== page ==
From: Pam Collier
Date: August 19, 2014
Subject: Third grade guarantee

Dear Superintendent of Public Instruction at the Ohio Department of Education:

I am writing out of concern for my three children and Ohio’s Third Grade Guarantee. I have three very different children, and the guarantee will effect each of them differently.

First, I have a 10 year old daughter who is accelerated. She has tested in the gifted range on her Terra Nova, and has scored well above the cutoff of the guarantee scoring — in the Accelerated range for math and reading.

Now you are probably wondering how the guarantee could have any effects on this student. Actually, it has had a huge impact. My daughter spent her entire third grade year being “taught to the test.”

Teachers are terrified of poor test scores which negatively impact their evaluations. Instead of challenging bright young minds, the system is telling these students, “We don’t care whether you have a special gift. We just need you to do well on this test.”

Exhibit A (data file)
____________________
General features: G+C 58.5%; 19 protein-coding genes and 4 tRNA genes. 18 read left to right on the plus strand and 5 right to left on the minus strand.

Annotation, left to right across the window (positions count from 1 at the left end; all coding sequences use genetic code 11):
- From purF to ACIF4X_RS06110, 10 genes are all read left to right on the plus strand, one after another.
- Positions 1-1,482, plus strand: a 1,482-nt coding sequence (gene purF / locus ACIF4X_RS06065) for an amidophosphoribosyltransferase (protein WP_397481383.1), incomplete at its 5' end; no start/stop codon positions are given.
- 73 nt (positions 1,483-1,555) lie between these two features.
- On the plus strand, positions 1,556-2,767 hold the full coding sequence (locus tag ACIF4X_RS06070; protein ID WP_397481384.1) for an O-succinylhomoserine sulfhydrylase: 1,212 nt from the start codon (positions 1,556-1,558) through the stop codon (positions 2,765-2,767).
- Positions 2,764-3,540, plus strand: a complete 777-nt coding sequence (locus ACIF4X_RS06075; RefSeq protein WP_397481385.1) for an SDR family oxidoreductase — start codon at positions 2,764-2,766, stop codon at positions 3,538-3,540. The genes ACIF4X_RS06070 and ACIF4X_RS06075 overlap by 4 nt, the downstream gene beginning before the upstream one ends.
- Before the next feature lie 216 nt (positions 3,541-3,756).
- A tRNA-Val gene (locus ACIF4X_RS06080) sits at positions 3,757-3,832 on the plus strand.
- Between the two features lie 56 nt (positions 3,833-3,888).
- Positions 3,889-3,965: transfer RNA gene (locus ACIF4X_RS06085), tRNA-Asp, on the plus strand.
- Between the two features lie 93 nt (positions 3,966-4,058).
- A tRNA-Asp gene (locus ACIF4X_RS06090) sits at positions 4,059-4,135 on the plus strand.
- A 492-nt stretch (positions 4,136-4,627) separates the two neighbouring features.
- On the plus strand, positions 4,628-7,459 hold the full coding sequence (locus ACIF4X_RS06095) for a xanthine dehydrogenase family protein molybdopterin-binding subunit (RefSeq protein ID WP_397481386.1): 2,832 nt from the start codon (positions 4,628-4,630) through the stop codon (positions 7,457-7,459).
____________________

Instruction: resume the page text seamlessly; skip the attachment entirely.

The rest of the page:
My daughter was afraid of failing the test because teachers are creating so much anxiety and placing way too much pressure on our students.

Now, I have a second daughter who is a twin. She is 7 years old. Because she is a twin, I started to notice differences in her learning very early. At the age of 4, I began asking if she was dyslexic, citing she was having trouble remembering letters, numbers, rhyming, etc. I was assured that she was fine, and that her twin (my son) was just advanced.

Fast forward to kindergarten, and first grade. I asked the same questions.

In my gut, I knew I had to do something. So I pursued outside professional testing for my daughter. She was diagnosed with dyslexia, attention deficit disorder, and a visual processing disorder.